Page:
Divorce: Who is Protecting Women in Our Judicial System?

Photo by Claire Anderson on Unsplash

I thought I was finally safe when the police arrested my husband for domestic violence, but little did I know that he would soon use the New York State legal system to do to me what he could no longer do with his hands. At first, I thought I was imagining the judicial abuse, but after ten years of trying to be free and speaking to countless women and politicians, I have learned that I’m not.

Wealthy men have the upper hand in a divorce. When my ex-husband and I got married, I had more assets than he did. But times were different for women then, and I gave up my career to raise our two children, including one with a disability. While it appeared that I had money (since we jointly owned a Manhattan townhouse, a home in the Hamptons, and two luxury cars), I was actually the non-monied spouse, and my access to liquid funds was limited.

Since I never had access to my finances, I couldn’t even respond to questions like what was my mortgage payment, because I had no idea. I was too busy raising the children and addressing my daughter’s disability and medical insurance claims to notice that the monthly statements had stopped coming to the house. They had slowly shifted to my husband’s office.

Hiring a New York City matrimonial attorney requires a $25,000 upfront retainer fee. A motion for legal fees with a net worth statement must be filed in order to obtain an award, which is counterintuitive, since an attorney is needed to help prepare the documents. Top attorneys frequently decline cases from non-monied spouses, since the judges won’t award their full fee.

If the non-monied spouse can somehow compile the net worth statement, lawyers review the assets and bill according to the net worth. If you complain about the fees, the attorneys quit and remind you that practicing law is not a hobby. The monied spouse, aware that the non-monied spouse has limited legal funds, brings repeated motions and appeals. While my legal fee award seemed like a lot of money, it was only about 10% of my husband’s arsenal.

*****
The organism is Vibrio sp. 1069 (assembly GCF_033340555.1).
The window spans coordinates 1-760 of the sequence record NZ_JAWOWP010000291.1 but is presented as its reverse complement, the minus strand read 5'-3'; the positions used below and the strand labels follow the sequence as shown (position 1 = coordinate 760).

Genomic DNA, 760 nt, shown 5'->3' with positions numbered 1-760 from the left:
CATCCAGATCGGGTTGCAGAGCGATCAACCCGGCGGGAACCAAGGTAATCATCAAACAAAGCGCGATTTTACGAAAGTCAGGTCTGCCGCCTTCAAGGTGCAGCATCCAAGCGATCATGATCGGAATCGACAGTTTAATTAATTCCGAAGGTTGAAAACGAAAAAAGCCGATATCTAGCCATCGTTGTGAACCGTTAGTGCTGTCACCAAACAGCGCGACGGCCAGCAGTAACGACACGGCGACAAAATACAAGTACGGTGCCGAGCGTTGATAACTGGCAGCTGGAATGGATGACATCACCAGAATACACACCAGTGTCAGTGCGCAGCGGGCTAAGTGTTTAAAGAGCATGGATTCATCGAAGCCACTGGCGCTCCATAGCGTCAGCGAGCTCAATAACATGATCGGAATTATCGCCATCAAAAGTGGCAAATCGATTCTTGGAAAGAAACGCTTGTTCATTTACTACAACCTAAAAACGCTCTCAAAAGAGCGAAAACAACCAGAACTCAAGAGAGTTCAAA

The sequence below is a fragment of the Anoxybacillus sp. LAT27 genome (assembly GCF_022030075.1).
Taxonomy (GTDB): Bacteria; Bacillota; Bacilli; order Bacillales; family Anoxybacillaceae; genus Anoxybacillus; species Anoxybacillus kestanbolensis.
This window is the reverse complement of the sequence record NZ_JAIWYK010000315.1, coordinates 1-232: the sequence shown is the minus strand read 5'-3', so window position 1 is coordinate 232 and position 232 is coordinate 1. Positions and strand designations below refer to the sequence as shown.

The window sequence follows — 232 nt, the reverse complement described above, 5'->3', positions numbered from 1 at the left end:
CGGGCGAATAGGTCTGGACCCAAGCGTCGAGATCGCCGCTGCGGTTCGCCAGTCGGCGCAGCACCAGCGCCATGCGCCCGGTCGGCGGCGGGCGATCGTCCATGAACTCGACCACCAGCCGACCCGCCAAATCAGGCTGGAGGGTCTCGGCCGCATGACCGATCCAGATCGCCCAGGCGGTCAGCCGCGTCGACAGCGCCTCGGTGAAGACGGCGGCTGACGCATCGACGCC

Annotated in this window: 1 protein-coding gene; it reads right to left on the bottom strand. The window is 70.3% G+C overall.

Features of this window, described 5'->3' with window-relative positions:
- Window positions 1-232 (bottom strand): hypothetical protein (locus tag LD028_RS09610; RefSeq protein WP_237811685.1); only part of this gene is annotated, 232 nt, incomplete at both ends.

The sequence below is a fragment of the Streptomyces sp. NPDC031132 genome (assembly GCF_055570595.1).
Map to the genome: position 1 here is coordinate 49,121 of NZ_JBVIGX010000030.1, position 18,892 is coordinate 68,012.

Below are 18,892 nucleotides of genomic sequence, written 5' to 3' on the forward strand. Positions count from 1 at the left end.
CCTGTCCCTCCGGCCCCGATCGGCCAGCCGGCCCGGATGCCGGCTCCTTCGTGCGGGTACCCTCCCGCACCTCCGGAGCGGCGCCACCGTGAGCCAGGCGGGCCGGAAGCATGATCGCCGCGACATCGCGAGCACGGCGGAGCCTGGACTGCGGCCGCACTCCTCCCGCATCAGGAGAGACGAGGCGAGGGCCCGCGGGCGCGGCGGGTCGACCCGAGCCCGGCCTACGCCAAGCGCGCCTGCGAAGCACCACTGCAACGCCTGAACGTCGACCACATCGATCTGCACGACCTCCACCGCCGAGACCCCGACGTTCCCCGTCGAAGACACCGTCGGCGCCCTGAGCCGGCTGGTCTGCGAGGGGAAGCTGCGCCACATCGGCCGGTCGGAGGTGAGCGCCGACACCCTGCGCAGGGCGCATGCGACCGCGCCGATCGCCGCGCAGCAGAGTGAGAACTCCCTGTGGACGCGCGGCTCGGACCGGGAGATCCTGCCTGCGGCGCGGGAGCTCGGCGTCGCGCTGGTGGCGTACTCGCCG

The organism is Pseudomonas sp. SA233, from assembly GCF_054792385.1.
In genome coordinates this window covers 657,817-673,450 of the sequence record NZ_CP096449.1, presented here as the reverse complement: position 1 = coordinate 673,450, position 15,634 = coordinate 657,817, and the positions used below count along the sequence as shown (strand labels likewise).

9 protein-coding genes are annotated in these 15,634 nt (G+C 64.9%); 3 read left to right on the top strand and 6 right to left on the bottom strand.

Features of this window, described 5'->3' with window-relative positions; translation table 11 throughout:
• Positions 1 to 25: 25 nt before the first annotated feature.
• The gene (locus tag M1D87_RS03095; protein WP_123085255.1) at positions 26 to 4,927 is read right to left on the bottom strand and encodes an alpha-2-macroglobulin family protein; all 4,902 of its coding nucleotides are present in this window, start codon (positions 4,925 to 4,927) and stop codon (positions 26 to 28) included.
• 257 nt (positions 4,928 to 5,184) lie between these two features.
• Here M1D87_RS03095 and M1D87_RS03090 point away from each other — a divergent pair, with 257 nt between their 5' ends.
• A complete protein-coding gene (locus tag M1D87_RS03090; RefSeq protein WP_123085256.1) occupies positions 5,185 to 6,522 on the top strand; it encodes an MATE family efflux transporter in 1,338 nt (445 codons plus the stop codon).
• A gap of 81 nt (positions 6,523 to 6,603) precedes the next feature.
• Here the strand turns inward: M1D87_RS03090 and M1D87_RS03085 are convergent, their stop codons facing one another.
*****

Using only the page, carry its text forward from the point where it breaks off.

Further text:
Our case has had about 90 motions plus appeals. The judge refused to provide me additional monies to pay an attorney to deal with them because we are post-divorce judgment, so I am on my own. Despite having graduated from law school, I barely practiced and haven’t done so for about 25 years, so I’m not well equipped to serve as my own attorney. On the rare occasions that the judge rules for me, my ex-husband immediately files an appeal. Since I don’t have the funds for an attorney, I am forced to read and address stacks of incomprehensible legal documents.

My ex-husband and I have been in court about two or three times per month for the last three years. I work for myself and can barely earn a living, since it is impossible to work consistently and also draft the legal pleadings. I developed thyroid cancer in the exact spot where my ex had placed me in a choke restraint, and the coincidence is hard to miss.

But even cancer didn’t stop the legal workflow. Three days after the surgeon injected collagen into my immobile vocal cord following a thyroidectomy, my ex-husband sent me an email saying, “Being sick does not give you a free pass.” His goal appears to be to force me to retain an attorney to dissipate my divorce award. In court, he said on the record, “I am appealing to squeeze her to settle.” Orders and decisions are apparently mere suggestions for renegotiation. He seems to be trying to change every aspect of the Judgment of Divorce.

My ex-husband was permitted to pay my future support money from his IRA to a qualified domestic relations order (QDRO), over my objection. The funds are now subject to market fluctuations. And if I move the money, I am forced to pay the taxes for three years of support, which shifts me to a higher tax bracket and thereby reduces my support. Plus, I no longer have a reliable income to rent an apartment.

Non-monied spouses like me are prisoners of a broken judicial system with no way out. It is time to fix this system, because women like me do matter.